Oct7th2007

When 73GB is not 73GB! Enter LVM

Thought I should write something tech for a change! 😉

It is golden week here and all are away on break. So instead of forcing a staff member to come back, I thought I would take care of some stuff myself.

My problems started when a client who has a large advertising cluster, was running their main statistics database (for click fraud detection) on a Dell 1950 with only 1 SAS 15K drive.

I had suggested that this node, not being redundant like the tomcat servers be individually redundant, so DRAC card, redundant power and RAID.

Anyway, some new blades, Dell 1955’s arrived for the cluster and I thought, well, lets save the client some money, image the old 1950 DB server and load it onto a new 1955 server?

I thought this would be simple with Acronis.

No it wasn’t.

It turns out that a 3.5 Inch 73GB SAS drive is not the same size as a 2.5 Inch 73GB SAS drive. So I could not write my system image to the blades raid 1 array of 2 x 15K 73GB SAS drives.

Shite! If I reinstall the DB server it is not worth my time. Cheaper to buy the upgrade parts for the 1950.

Then I thought, well, I have LVM, I should be able to do this, after all I have used LVM before many times on large storage arrays.

So my goal was this, I needed a system image that was a couple hundred megs smaller than it was now, so it will go into the 1955’s ok.

This is where I added in VMWARE to the mix and made this an easy task. The steps are below:

  1. Image the 1950 server to some ACRONIS TIB files somewhere. I used FTP
  2. Image the TIB file to a new VPS made with a 73GB virtual disk
  3. Create and attach a new 65GB virtual disk to the virtual machine
  4. Image the MBR and /boot partitions using acronis onto the new 65GB virtual disk
  5. Boot virtual machine with a rescue/live CD
  6. Load FDISK for /dev/sdb and create a new LVM (Type 8e) partition in the remaining space on the 65GB virtual drive
  7. Enter LVM with the “lvm” command
  8. Activate all Volume Groups with the command “vgchange -a y”
  9. EXIT out of LVM and then run this command to resize the EXT3 file system, “resize2fs /dev/VolGroup/LogVol00 40G”, you may have to run “e2fschk -f /dev/VolGroup00/LogVol00” first too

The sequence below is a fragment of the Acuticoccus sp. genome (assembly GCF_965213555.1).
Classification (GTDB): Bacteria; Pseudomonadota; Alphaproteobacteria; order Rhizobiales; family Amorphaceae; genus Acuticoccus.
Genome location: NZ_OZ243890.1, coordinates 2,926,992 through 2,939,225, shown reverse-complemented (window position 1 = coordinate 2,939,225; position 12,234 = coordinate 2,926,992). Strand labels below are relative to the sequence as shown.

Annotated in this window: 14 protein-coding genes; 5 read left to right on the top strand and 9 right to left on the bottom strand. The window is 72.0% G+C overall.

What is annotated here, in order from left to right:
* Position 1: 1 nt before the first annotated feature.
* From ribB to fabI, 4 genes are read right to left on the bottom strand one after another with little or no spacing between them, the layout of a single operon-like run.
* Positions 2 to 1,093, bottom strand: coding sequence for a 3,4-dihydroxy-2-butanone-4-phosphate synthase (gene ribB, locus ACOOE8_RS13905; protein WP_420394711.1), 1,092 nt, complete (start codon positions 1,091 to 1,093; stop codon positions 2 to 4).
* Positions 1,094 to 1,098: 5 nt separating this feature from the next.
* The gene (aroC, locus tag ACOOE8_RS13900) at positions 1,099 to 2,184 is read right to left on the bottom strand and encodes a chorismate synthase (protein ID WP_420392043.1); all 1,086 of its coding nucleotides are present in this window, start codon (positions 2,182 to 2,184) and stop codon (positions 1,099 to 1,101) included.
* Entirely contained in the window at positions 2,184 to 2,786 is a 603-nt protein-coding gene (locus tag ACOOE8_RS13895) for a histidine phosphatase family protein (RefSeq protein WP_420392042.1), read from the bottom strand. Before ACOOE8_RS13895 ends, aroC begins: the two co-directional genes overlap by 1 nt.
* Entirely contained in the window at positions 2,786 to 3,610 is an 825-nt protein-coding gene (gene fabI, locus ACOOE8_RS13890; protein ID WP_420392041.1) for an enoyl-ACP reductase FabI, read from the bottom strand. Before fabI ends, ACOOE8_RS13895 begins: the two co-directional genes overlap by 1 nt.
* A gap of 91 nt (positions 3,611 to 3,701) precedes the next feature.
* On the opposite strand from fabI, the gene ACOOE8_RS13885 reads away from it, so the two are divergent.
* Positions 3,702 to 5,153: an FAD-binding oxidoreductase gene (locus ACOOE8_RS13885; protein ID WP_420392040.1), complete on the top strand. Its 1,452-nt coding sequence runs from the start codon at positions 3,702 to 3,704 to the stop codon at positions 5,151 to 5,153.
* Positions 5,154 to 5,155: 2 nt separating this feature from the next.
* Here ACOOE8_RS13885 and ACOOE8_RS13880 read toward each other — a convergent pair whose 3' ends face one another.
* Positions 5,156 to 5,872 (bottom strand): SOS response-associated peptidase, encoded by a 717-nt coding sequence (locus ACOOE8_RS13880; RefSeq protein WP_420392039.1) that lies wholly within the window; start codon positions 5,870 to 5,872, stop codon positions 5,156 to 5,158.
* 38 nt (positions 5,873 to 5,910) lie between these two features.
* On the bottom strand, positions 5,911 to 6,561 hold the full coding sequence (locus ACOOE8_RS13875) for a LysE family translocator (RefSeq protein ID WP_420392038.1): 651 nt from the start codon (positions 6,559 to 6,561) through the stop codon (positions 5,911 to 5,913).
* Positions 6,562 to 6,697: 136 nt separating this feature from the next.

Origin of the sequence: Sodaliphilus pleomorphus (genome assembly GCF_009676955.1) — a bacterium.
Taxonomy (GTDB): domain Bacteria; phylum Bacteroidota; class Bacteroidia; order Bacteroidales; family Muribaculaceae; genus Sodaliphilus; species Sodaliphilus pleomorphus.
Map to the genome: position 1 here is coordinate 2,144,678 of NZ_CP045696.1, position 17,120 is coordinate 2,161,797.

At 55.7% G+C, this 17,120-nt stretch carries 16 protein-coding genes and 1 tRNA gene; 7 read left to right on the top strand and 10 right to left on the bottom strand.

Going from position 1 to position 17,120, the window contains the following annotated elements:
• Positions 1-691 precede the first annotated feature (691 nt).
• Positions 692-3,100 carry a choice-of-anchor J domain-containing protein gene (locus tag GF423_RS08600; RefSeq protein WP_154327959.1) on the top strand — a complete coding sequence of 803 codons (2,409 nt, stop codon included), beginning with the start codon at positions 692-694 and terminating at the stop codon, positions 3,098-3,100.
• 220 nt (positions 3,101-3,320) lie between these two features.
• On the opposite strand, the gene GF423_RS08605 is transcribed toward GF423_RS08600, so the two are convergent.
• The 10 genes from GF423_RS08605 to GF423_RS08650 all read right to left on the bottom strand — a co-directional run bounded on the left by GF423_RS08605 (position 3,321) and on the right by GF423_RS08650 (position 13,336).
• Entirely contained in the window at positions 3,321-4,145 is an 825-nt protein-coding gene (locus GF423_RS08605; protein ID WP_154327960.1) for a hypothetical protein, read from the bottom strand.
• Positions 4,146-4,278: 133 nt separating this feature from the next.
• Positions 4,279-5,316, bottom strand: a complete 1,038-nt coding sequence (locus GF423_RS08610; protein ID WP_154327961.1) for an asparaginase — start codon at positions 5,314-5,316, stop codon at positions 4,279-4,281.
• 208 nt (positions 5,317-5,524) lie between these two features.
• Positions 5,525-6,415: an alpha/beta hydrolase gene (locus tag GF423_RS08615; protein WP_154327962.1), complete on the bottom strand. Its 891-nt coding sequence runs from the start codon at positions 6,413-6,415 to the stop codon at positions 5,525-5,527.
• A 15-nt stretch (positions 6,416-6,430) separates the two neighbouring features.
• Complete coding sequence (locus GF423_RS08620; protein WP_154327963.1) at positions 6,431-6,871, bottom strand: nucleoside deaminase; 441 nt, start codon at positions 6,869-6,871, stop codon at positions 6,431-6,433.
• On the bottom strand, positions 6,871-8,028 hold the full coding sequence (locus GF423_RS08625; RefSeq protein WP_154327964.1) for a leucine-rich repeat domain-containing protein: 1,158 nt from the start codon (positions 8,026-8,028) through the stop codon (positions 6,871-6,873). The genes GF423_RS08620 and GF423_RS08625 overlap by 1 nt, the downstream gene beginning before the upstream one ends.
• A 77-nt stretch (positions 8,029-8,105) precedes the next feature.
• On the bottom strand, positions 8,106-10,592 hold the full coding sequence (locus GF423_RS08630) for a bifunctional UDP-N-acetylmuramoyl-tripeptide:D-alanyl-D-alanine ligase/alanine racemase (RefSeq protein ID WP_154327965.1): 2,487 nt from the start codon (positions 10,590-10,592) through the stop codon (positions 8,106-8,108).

10. Enter LVM again with the “lvm” command
  11. Now we can reduce the Logical Volume that had the recently shrunk EXT3 file system on it with this command, “lvreduce LogVol00 -L 45G”
  12. Because we are making a new custom boot image and we have already imaged over the /boot partition and MBR, we now want our old 73GB virtual drive to not have any of the same markings as our embryonic new 65GB virtual drive. To do this we need to change the Volume Group and Logical Volume names to something new:
  13. lvrename VolGroup00 LogVol00 LogVol10
  14. lvrename VolGroup00 LogVol01 LogVol11
  15. lvchange LogVol10 -a n
  16. lvchange LogVol11 -a n
  17. vgchange VolGroup00 VolGroup10
  18. Now we can create the new Logical Volumes and Volume Groups on the 65GB virtual disk in preparation for cloning our now 40GB EXT3 file system
  19. Make a new Physical Volume first wit, “pvcreate /dev/sdb2”
  20. pvscan
  21. vgcreate VolGroup00 /dev/sdb2
  22. vgscan
  23. lvcreate VolGroup00 /dev/sdb2 -n LogVol01 -L 2G
  24. lvcreate VolGroup00 /dev/sdb2 -n LogVol00 -L 50G
  25. lvscan
  26. Now we need to make our new LVM’s online and visible to the system so we run the command vgchange again, “vgchange -a y”
  27. EXIT
  28. Back at the command prompt we need to now setup our new SWAP partition, so we issue the command, “mkswap /dev/VolGroup00/LogVol01”
  29. Now we can clone our old 40GB EXT3 partion that we shrunk to our new LVM which is larger than 40GB, but smaller than 65GB, so it will image onto the PE1955 2.5 SAS drive array
  30. We use an old favourite for this, “dd if=/dev/VolGroup10/LogVol10 of=/dev/VolGroup00/LogVol00”
  31. Once done, shutdown the VPS, boot up in Acronis and image the new 65GB virtual drive and then load it onto the PE1955 server. DONE!

I did all of this in single user mode so as to minimise the need for KUDZU to rescan and change all hardware. I can do this because of the hardware commonality in the 9th generation Dell servers.

Also once done, the new LVM will be smaller than the full capacity of the 73GB SAS 2.5 SAS drive. This is easily fixed while online. by making a new partition /dev/sda3 of LVM type (8e), making it into a Physical Volume, adding it to VolGroup00 and then extending the LogVol00 logical volume with the newly added extents. Once that is done, go back to the command prompt and use the ext2online command to finally expand your EXT3 partition to use all the space on the LVM.

1 Response to “When 73GB is not 73GB! Enter LVM”


  1. Jan10th2008
    1 richard Jan 10th, 2008 at 1:42 PM

    Update…it seems 73gb is 73gb. But the RAID process slightly reduces the available capacity.

    So it should not be a comparison between 2.5 and 3.5, but more over raw vs raid drives.

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